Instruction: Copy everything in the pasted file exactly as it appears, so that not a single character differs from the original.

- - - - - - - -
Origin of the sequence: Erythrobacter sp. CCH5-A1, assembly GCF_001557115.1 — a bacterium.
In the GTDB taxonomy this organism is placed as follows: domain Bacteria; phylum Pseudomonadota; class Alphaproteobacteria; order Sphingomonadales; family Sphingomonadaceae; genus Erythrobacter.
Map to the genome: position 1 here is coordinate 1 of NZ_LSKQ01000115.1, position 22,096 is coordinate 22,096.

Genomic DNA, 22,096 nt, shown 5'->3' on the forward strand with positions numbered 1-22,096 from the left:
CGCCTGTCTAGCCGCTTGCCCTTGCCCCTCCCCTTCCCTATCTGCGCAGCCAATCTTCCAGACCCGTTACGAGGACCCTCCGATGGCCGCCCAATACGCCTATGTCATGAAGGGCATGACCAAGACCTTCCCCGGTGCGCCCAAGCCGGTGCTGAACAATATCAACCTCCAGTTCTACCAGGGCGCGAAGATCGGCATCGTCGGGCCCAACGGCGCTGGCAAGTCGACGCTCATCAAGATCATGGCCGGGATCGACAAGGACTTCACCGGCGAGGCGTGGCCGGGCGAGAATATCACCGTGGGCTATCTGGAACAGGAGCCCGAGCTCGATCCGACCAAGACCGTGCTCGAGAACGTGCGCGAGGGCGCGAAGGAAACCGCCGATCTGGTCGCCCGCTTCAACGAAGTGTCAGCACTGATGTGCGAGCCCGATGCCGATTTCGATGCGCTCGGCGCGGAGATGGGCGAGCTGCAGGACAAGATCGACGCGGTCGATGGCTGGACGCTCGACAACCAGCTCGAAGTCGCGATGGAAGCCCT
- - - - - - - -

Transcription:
Origin of the sequence: Erythrobacter sp. CCH5-A1, assembly GCF_001557115.1 — a bacterium.
In the GTDB taxonomy this organism is placed as follows: domain Bacteria; phylum Pseudomonadota; class Alphaproteobacteria; order Sphingomonadales; family Sphingomonadaceae; genus Erythrobacter.
Map to the genome: position 1 here is coordinate 1 of NZ_LSKQ01000115.1, position 22,096 is coordinate 22,096.

Genomic DNA, 22,096 nt, shown 5'->3' on the forward strand with positions numbered 1-22,096 from the left:
CGCCTGTCTAGCCGCTTGCCCTTGCCCCTCCCCTTCCCTATCTGCGCAGCCAATCTTCCAGACCCGTTACGAGGACCCTCCGATGGCCGCCCAATACGCCTATGTCATGAAGGGCATGACCAAGACCTTCCCCGGTGCGCCCAAGCCGGTGCTGAACAATATCAACCTCCAGTTCTACCAGGGCGCGAAGATCGGCATCGTCGGGCCCAACGGCGCTGGCAAGTCGACGCTCATCAAGATCATGGCCGGGATCGACAAGGACTTCACCGGCGAGGCGTGGCCGGGCGAGAATATCACCGTGGGCTATCTGGAACAGGAGCCCGAGCTCGATCCGACCAAGACCGTGCTCGAGAACGTGCGCGAGGGCGCGAAGGAAACCGCCGATCTGGTCGCCCGCTTCAACGAAGTGTCAGCACTGATGTGCGAGCCCGATGCCGATTTCGATGCGCTCGGCGCGGAGATGGGCGAGCTGCAGGACAAGATCGACGCGGTCGATGGCTGGACGCTCGACAACCAGCTCGAAGTCGCGATGGAAGCCCT